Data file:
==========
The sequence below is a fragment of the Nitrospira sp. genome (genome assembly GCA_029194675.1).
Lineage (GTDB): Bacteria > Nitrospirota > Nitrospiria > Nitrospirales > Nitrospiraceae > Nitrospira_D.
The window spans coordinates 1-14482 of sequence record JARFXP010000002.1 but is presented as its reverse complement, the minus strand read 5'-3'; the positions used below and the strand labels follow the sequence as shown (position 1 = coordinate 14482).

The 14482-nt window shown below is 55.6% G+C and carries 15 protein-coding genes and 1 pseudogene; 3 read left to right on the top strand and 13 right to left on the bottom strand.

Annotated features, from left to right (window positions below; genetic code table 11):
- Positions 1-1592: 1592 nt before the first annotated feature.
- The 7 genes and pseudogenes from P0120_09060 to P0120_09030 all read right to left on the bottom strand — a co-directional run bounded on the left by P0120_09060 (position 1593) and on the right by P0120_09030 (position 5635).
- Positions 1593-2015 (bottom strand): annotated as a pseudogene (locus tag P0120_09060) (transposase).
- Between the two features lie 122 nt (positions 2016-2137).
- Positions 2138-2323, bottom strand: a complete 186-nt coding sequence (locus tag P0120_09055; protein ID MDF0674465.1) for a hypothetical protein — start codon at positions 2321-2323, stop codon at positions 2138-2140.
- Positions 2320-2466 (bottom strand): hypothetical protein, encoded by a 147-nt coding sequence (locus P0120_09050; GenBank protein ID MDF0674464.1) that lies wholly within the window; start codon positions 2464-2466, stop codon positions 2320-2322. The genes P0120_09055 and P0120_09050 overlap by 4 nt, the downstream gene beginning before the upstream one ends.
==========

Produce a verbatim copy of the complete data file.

The sequence below is a fragment of the Nitrospira sp. genome (genome assembly GCA_029194675.1).
Lineage (GTDB): Bacteria > Nitrospirota > Nitrospiria > Nitrospirales > Nitrospiraceae > Nitrospira_D.
The window spans coordinates 1-14482 of sequence record JARFXP010000002.1 but is presented as its reverse complement, the minus strand read 5'-3'; the positions used below and the strand labels follow the sequence as shown (position 1 = coordinate 14482).

The 14482-nt window shown below is 55.6% G+C and carries 15 protein-coding genes and 1 pseudogene; 3 read left to right on the top strand and 13 right to left on the bottom strand.

Annotated features, from left to right (window positions below; genetic code table 11):
- Positions 1-1592: 1592 nt before the first annotated feature.
- The 7 genes and pseudogenes from P0120_09060 to P0120_09030 all read right to left on the bottom strand — a co-directional run bounded on the left by P0120_09060 (position 1593) and on the right by P0120_09030 (position 5635).
- Positions 1593-2015 (bottom strand): annotated as a pseudogene (locus tag P0120_09060) (transposase).
- Between the two features lie 122 nt (positions 2016-2137).
- Positions 2138-2323, bottom strand: a complete 186-nt coding sequence (locus tag P0120_09055; protein ID MDF0674465.1) for a hypothetical protein — start codon at positions 2321-2323, stop codon at positions 2138-2140.
- Positions 2320-2466 (bottom strand): hypothetical protein, encoded by a 147-nt coding sequence (locus P0120_09050; GenBank protein ID MDF0674464.1) that lies wholly within the window; start codon positions 2464-2466, stop codon positions 2320-2322. The genes P0120_09055 and P0120_09050 overlap by 4 nt, the downstream gene beginning before the upstream one ends.